The plaintiffs argued that the General Assembly unconstitutionally deprived teachers of contract and property rights by repealing career status, which gives veteran teachers continuing contracts as opposed to the annual contracts they receive during their four-year probationary period.
Under previous law, teachers with career status could be dismissed, demoted, or shifted to part-time status for only 15 reasons, including inadequate performance, insubordination, and neglect of duty. But a series of hearings were required to be held before any of those actions could be taken against a career status teacher.
Under the repeal law, teachers would receive one-, two-, or four-year contracts, and school boards had the option of renewing a teacher’s contract. Nonrenewal was possible so long as it was not “arbitrary, capricious, discriminatory, for personal or political reasons, or on any basis prohibited by state or federal law.”
But the repeal provided no right to a hearing, even though school districts could conduct a hearing if requested. The repeal further directed school districts to offer four-year contracts to 25 percent of their teachers who had at least three years of experience, including a $500 raise in each year of the contract if they voluntarily relinquished career status before the repeal took effect.
At trial, Hobgood ruled the repeal deprived teachers of property and contract rights. But he said the state could eliminate career status for those teachers who had not yet attained it.
In summarizing Hobgood’s decision, the Appeals Court said when teachers “made their decisions both to accept teaching positions in North Carolina school districts and to remain in those positions, they reasonably relied on the state’s statutory promise that career status protections would be available if they fulfilled those requirements. The protections of the career status law are a valuable part of the overall package of compensation and benefits.”
Hobgood also found that “[e]ven if there was an actual need for school administrators to have greater latitude to dismiss ineffective career status teachers, that objective could have been accomplished through less drastic means, such as by amending the grounds for dismissing teachers for performance-related reasons.”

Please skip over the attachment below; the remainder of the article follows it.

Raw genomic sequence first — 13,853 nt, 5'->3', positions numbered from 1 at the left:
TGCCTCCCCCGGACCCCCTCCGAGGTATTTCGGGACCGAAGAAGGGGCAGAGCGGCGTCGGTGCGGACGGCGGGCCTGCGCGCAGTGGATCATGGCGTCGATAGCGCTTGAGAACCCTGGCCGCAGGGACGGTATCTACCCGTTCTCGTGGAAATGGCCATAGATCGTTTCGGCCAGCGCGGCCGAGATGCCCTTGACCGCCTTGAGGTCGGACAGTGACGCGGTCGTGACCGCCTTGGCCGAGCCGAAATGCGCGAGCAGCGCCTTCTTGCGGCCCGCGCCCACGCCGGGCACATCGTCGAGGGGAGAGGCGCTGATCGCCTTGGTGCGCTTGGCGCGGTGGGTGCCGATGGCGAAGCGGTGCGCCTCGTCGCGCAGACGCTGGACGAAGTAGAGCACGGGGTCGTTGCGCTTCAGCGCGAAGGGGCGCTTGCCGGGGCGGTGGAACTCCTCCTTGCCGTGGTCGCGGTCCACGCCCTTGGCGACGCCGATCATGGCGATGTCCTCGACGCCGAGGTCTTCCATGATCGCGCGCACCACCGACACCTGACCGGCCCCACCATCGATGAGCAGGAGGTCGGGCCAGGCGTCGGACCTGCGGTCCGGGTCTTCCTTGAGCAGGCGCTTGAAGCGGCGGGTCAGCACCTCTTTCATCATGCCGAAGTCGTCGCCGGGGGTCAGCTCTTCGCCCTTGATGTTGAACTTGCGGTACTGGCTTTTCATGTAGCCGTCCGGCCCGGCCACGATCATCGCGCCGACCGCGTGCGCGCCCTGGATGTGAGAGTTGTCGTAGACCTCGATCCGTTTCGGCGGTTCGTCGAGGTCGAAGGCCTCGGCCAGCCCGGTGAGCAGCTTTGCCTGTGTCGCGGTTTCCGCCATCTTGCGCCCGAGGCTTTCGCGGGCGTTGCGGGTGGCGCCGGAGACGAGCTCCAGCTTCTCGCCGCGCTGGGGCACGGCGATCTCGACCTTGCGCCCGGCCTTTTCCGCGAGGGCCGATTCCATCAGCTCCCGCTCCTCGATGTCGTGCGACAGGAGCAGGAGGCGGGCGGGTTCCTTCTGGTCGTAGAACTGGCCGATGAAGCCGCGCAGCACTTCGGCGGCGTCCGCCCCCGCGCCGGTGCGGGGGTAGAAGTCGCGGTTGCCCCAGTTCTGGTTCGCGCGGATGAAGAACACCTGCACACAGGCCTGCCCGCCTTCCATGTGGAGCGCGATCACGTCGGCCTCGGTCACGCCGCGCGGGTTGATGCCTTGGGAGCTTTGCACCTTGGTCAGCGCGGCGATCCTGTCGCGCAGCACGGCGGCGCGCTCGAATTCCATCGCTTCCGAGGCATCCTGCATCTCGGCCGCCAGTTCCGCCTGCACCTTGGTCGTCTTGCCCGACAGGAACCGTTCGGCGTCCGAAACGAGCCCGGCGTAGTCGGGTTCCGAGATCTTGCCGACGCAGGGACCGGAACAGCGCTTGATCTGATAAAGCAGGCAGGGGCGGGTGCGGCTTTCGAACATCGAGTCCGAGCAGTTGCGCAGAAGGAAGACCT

Based on the record and review of the case law, Stephens wrote, “we conclude that the trial court did not err in its determination that career status rights constitute a valuable employment benefit,” and that repeal “substantially impairs plaintiffs’ vested contractual rights.”
In dissent, Judge Chris Dillon said tenure repeal should be interpreted as a legislative policy rather than the ending of a contractual right.
“Policies, unlike contracts, are inherently subject to revision and repeal, and to construe laws as contracts when the obligation is not clearly and unequivocally expressed would be to limit drastically the essential powers of the legislative body,” Dillon wrote.
“I am also persuaded by the decisions from the highest courts of the other states which have seemingly universally concluded that statutes establishing tenure for public employees do not create constitutionally protected contract rights,” Dillon wrote.
“The language of the career status law compels a conclusion that a status was created for career teachers rather than a contract right,” he wrote. “As such, I believe the General Assembly is not restricted by the Contract Clause from modifying the law as it has done so on several occasions since its passage in 1971.”
Dan E. Way (@danway_carolina) is an associate editor of Carolina Journal.